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i was reading today that a person 20 years old walked into a store and bought an ar-15 in five minutes with an expired i.d. how is it that easy to buy this type of weapon? how are we not stopping this after columbine, after sandy hook? i'm sitting with a mother that lost her son. >> reporter: then the president heard from nicole hockley, whose 6-year-old son dylan was among the 20 children murdered in sandy hook. >> this is not difficult. these deaths are preventable. and i implore you, consider your own children. you don't want to be me. no parent does. and you have the ability to make a difference and save lives today. please don't waste this. >> reporter: after the stories were told, the president asked for ideas to stop the violence in schools. >> and one possible solution, which may not be very popular, would be to have people in the
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school, teachers, administrators, who have volunteered to have a firearm safely locked in the classroom, who are given training throughout the year. >> reporter: it was an idea the president seemed to like. he brought up assistant coach aaron feis, who died shielding his students from gunfire last week. >> if the coach had a firearm in his locker when he ran at this guy -- that coach was very brave, saved a lot of lives, i suspect -- but if he had a firearm, he wouldn't have had to run, he would have shot, and that would have been the end of it. >> reporter: the president asked for a show of hands. >> does anybody like that idea here? does anybody like it? right? yes. for meadow, your beautiful meadow. you talked about that. and do people feel strongly against it, anybody? anybody? strongly against it. all right, i can -- we can understand both sides. and certainly it's controversial. but we'll study that along with
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many other ideas. >> reporter: but the father of one of the sandy hook victims stood up, saying his wife is a teacher, and this is just too much pressure. >> and she will tell you that school teachers have more than enough responsibilities right now than to have to have the awesome responsibility of lethal force to take a life. >> and jon karl joins us now from the white house. jon, just a remarkable and moving scene. we were all watching in silence in the newsroom along with millions of americans at home late today. a very rare thing to invite so many families to the white house to get that kind of time with the president. but it also invites considerable pressure now to act. >> reporter: an incredibly powerful scene, david. although the president was silent for most of it, he did talk about potential actions on guns. he vowed to improve the background check system, and then he said that he is, quote, looking very strongly at raising the age of purchase. as you know, right now, you just need to be 18 to buy an ar-15 assault weapon.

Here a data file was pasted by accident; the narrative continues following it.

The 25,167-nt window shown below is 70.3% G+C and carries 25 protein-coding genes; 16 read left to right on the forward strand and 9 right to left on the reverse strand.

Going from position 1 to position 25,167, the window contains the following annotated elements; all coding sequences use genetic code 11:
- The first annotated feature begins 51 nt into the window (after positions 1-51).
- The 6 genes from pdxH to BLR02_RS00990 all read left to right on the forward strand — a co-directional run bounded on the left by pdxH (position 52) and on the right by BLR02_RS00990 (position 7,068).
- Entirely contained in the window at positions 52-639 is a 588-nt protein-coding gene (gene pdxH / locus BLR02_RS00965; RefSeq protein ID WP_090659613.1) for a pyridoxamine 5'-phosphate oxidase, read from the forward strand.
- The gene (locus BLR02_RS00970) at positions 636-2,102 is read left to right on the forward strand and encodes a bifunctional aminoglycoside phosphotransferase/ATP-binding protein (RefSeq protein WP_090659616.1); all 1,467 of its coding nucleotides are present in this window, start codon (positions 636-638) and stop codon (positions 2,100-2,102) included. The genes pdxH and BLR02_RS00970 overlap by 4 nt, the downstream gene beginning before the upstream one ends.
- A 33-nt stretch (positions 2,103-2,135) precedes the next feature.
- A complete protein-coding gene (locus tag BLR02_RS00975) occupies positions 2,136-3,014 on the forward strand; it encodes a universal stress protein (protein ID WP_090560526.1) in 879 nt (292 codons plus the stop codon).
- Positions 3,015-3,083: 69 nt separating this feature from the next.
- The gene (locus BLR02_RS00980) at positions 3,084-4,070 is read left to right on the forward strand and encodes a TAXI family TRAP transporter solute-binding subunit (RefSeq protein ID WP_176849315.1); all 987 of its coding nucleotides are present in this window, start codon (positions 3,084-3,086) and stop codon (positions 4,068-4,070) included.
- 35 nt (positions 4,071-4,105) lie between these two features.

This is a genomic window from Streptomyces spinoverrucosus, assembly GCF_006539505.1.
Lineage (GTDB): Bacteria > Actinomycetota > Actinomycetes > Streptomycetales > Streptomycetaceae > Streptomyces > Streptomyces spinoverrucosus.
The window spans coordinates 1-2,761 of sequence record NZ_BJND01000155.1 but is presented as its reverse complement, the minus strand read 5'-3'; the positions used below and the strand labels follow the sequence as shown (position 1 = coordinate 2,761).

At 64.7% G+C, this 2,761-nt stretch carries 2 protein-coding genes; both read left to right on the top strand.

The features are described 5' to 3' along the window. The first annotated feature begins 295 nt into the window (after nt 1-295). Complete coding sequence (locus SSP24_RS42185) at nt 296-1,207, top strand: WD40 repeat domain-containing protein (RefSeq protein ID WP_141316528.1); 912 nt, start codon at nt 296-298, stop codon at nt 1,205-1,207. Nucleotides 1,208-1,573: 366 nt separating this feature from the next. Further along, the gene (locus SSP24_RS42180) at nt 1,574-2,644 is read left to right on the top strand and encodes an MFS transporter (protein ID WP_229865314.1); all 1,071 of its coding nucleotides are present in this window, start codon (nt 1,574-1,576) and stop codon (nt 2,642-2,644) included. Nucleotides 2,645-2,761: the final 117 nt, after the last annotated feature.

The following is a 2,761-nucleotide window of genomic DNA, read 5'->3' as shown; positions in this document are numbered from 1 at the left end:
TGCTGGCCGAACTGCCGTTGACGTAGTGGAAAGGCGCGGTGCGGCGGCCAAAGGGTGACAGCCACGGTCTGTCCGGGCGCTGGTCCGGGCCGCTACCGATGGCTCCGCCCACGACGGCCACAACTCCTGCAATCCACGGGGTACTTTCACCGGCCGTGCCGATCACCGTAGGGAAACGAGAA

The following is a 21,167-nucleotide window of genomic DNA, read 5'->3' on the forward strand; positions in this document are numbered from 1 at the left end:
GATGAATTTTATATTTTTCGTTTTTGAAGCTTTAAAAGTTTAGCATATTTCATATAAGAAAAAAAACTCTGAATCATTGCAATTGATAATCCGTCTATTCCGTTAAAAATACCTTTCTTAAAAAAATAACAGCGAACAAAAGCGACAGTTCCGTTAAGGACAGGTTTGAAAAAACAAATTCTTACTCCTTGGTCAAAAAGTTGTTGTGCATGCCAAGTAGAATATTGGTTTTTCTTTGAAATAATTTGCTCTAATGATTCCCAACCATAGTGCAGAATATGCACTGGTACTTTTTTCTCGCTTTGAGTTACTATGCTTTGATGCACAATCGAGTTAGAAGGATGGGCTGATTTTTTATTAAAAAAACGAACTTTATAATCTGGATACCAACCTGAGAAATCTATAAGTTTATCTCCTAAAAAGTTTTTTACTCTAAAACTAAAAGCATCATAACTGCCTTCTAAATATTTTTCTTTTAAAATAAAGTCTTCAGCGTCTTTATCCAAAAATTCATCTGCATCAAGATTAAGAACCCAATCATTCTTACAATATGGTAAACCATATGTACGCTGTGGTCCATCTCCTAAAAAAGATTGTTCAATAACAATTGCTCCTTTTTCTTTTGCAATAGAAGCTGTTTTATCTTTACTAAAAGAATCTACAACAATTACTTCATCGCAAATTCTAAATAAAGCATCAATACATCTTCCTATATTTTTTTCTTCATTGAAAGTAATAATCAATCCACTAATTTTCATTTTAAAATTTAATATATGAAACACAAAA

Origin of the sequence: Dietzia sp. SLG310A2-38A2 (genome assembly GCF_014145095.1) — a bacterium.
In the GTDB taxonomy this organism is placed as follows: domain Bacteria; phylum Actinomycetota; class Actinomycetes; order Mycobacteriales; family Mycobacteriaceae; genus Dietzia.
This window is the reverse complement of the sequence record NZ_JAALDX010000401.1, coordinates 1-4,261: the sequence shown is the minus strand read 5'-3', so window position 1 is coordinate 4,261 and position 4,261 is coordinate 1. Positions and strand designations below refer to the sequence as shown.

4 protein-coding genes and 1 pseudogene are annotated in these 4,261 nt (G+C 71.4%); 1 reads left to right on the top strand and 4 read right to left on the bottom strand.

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he is considering raising that age to 21. that is something that may put him right up against the nra, the nra is already out with a statement opposing that. but as the president said, on that question of pressure, david, the world is watching. >> jon karl leading us off from the white house. jon, thank you. also late today, the sheriff from broward county, home of that high school in parkland, florida, of course, revealing that all deputies in schools will now carry rifles on school grounds. meantime, young people across florida arriving in that state's capital, and you will see how they were received inside those meetings. and look at this tonight. across the country, students staging walkouts to show their support. from florida to minnesota, from illinois to colorado. abc's dan harris on what the florida students were asking for. dan was in the room when they were face to face with lawmakers. >> reporter: the 100 students from parkland began their extraordinary day-long lobbying mission on minimal sleep but maximal optimism. >> we're running on adrenaline. we're running on each other's hopes that we can go on and make
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a difference. >> reporter: state senators began this day by displaying pictures of the 17 victims. >> a yes or no? >> reporter: the solemnity did not stop students from hitting lawmakers with pointed questions about gun policy. >> do you think you'd actually push for any policy yourself or just agree with it, if it's convenient to you? >> never again! never again! >> reporter: while the kids from parkland make the rounds inside the capital, there's a large rally here outside. >> after 49 people, including my two brothers were murdered at pulse, what did you do? >> nothing! >> reporter: back inside, as the students continued their work, their initial optimism curdled into frustration, as they complained about what they viewed as a lack of straight answers from lawmakers. >> because what i saw today was discouraging. >> reporter: look what happened in this encounter between students and republican state senator aaron bean, who repeatedly dodged questions about whether he would support a ban on semiautomatic rifles like